Foxtail Gola Moglai

The recipe for gola moglai originates in West Bengal, and is usually made with wholewheat or refined flour. The versatile recipe varies from household to household, and Chef Sayani remembers these fluffy gola moglais as a staple in her childhood breakfasts and school tiffins. She compares them to making cheelas, with eggs added to the batter, and has replaced the besan of cheelas, and traditionally used wheat flour of gola moglais, with foxtail millet flour for this recipe.
Foxtail flour 2 cups
Water 2 ¼ cups (add ½ cup more for a thinner batter)
Eggs, whole 2
Onion, finely chopped ¾ cup
Ginger, grated or finely chopped 1 tablespoon
Green chillies, finely chopped 5 to 6
Fresh coriander leaves, finely chopped ½ Cup
Salt to taste
Vegetable oil 4 tablespoons

A mixing bowl, whisk, non-stick or iron skillet, ladle, and spatula.


Add the foxtail flour, eggs, ginger, green chillies, onion, coriander leaves, and salt to a large mixing bowl.



Gradually add half of the water to the ingredients in the mixing bowl, and whisk well to make a smooth batter without any lumps. If you need to, use your clean fingers and palm at this stage to break any remaining lumps.


Add the remaining water, and whisk well. The consistency of the batter should be such that a thin layer should coat the back of the ladle. Check for salt, and rest the batter for half an hour.



Turn on the burner, and heat the non-stick or iron skillet till for a few minutes.


Turn the heat down to medium-high, take half a teaspoon of oil, and spread it on the skillet evenly with the help of a spatula.


Whisk the batter vigorously for a few seconds and pour a ladle full of it onto the hot skillet.


With the help of a kitchen pincer, or holding on to the skillet handle, move the batter around the skillet until it is evenly spread in a circle.



Keep the flame on medium-high. Once the edges of the gola moglai start separating from the edge of the skillet, flip it using the spatula, and cook the other side.



Cook the second side for about three to four minutes. The moglai should look golden-brown and cooked through on both sides when done.


Take the gola moglai off the skillet. Serve hot with a pickle of your choice.


Repeat the process from step 5 onwards, of spreading the oil and adding the whisked batter to the skillet, to make multiple gola moglais.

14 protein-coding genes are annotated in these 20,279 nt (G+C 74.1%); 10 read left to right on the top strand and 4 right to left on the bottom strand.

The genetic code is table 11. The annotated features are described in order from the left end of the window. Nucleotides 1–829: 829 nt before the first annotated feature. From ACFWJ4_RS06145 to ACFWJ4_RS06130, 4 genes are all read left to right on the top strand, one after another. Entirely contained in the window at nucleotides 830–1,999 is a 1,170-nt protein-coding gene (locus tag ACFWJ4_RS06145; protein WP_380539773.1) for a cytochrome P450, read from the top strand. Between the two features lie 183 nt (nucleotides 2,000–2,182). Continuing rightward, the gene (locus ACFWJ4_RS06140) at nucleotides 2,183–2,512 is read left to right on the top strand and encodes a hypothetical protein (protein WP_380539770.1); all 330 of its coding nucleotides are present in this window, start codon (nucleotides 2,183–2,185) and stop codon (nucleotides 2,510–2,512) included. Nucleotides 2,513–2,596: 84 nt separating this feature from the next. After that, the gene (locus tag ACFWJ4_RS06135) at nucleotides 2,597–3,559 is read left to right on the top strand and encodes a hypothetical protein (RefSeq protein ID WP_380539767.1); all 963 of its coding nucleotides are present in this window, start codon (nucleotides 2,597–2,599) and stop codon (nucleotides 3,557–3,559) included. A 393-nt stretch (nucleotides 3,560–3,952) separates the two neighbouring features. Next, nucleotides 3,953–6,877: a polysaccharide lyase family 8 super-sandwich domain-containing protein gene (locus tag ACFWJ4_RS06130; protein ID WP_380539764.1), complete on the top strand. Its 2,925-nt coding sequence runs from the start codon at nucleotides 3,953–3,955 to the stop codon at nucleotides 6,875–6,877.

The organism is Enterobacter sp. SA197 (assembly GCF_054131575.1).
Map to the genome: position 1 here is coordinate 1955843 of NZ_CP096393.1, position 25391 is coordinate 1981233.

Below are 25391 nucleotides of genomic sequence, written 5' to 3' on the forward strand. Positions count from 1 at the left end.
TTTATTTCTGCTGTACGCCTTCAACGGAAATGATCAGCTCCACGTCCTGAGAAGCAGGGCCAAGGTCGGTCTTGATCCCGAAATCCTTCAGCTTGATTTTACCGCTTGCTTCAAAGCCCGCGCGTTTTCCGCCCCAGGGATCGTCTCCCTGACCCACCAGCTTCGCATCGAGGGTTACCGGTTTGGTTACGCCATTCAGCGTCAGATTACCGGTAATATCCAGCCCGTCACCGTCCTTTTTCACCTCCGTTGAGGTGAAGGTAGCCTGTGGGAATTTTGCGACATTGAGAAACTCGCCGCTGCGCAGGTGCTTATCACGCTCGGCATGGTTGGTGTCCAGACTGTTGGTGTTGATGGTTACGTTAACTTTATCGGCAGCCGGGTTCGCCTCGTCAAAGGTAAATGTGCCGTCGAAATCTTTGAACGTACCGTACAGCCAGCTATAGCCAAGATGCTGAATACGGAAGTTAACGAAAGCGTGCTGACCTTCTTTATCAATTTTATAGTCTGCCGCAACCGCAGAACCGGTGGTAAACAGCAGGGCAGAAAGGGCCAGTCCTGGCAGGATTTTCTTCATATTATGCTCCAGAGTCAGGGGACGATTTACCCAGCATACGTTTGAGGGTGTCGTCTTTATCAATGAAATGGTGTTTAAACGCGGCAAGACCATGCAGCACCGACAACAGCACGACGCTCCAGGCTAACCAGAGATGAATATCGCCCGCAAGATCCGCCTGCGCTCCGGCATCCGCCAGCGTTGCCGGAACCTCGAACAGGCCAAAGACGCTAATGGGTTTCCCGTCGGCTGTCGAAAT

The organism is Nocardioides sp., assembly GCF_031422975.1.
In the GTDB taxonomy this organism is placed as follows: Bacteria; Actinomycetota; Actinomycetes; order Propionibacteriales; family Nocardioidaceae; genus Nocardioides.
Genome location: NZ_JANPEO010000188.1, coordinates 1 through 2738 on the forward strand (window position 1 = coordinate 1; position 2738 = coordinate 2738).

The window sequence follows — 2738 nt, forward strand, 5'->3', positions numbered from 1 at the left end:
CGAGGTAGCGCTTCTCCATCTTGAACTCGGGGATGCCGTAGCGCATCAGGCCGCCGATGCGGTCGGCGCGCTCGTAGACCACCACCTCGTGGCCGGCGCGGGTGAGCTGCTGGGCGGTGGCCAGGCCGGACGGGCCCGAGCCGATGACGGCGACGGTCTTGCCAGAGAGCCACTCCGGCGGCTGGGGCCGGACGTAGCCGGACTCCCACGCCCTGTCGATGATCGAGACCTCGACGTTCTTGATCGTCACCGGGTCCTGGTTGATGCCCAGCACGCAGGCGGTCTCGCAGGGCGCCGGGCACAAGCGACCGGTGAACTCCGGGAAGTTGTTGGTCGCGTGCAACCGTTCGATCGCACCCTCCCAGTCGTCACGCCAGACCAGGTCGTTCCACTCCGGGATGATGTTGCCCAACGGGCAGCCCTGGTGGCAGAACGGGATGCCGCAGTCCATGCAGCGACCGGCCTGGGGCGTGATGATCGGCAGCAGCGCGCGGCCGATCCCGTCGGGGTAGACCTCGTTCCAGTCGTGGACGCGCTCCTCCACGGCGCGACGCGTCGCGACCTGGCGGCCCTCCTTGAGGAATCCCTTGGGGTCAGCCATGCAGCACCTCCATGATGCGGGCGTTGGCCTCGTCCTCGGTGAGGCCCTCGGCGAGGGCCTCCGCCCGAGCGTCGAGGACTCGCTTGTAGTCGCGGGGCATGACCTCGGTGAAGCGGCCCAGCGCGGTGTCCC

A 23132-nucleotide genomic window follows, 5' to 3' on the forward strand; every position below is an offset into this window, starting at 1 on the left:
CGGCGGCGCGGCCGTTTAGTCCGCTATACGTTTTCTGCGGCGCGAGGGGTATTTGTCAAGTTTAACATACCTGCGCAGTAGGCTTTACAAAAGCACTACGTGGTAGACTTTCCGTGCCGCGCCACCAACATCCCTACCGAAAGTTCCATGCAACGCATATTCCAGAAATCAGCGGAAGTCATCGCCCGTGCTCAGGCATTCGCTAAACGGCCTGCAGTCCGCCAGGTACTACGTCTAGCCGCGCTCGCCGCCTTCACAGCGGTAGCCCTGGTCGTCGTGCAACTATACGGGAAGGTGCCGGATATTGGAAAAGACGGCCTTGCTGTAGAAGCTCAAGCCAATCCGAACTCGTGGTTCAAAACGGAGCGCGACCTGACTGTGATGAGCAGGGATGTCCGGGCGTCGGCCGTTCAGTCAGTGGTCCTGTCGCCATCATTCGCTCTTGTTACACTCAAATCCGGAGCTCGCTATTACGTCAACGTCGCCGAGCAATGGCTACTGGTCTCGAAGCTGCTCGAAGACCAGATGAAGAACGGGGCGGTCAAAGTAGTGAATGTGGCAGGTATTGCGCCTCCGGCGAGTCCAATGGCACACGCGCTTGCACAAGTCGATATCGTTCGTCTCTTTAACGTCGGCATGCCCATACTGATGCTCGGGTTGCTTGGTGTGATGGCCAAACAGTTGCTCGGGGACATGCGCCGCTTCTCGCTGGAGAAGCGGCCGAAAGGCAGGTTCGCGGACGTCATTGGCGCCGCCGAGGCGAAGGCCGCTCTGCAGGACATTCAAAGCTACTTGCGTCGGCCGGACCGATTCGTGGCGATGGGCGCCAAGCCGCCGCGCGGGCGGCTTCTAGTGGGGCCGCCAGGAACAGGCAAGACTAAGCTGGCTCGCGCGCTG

Taste the batter once all the ingredients are well mixed to check for salt, as it is easy to under or over salt the batter.


Use between half to one cup of extra water to make the batter thinner, if you prefer thinner gola moglais.


Finely chopped vegetables like carrots, mushrooms, green beans, and spring onions can also be mixed into the batter to add flavour and colour.

Sayani Sengupta is a chef volunteer for the MRP cooking lab and a home chef based out of Kolkata. Sayani runs her own food brand, Gooseberri, for which she often writes recipes. Her recipes have also featured in Bengali magazines, such as Sananda, as well as other publications like Times of India, Telegraph, and Indulge Express.


This recipe is part of the Millet Revival Project 2023, The Locavore’s modest attempt to demystify cooking with millets, and learn the impact that it has on our ecology. This initiative, in association with Rainmatter Foundation, aims to facilitate the gradual incorporation of millets into our diets, as well as create a space for meaningful conversation and engagement so that we can tap into the resilience of millets while also rediscovering its taste.

Rainmatter Foundation is a non-profit organisation that supports organisations and projects for climate action, a healthier environment, and livelihoods associated with them. The foundation and The Locavore have co-created this Millet Revival Project for a millet-climate outreach campaign for urban consumers. To learn more about the foundation and the other organisations they support, click here.

Leave a Reply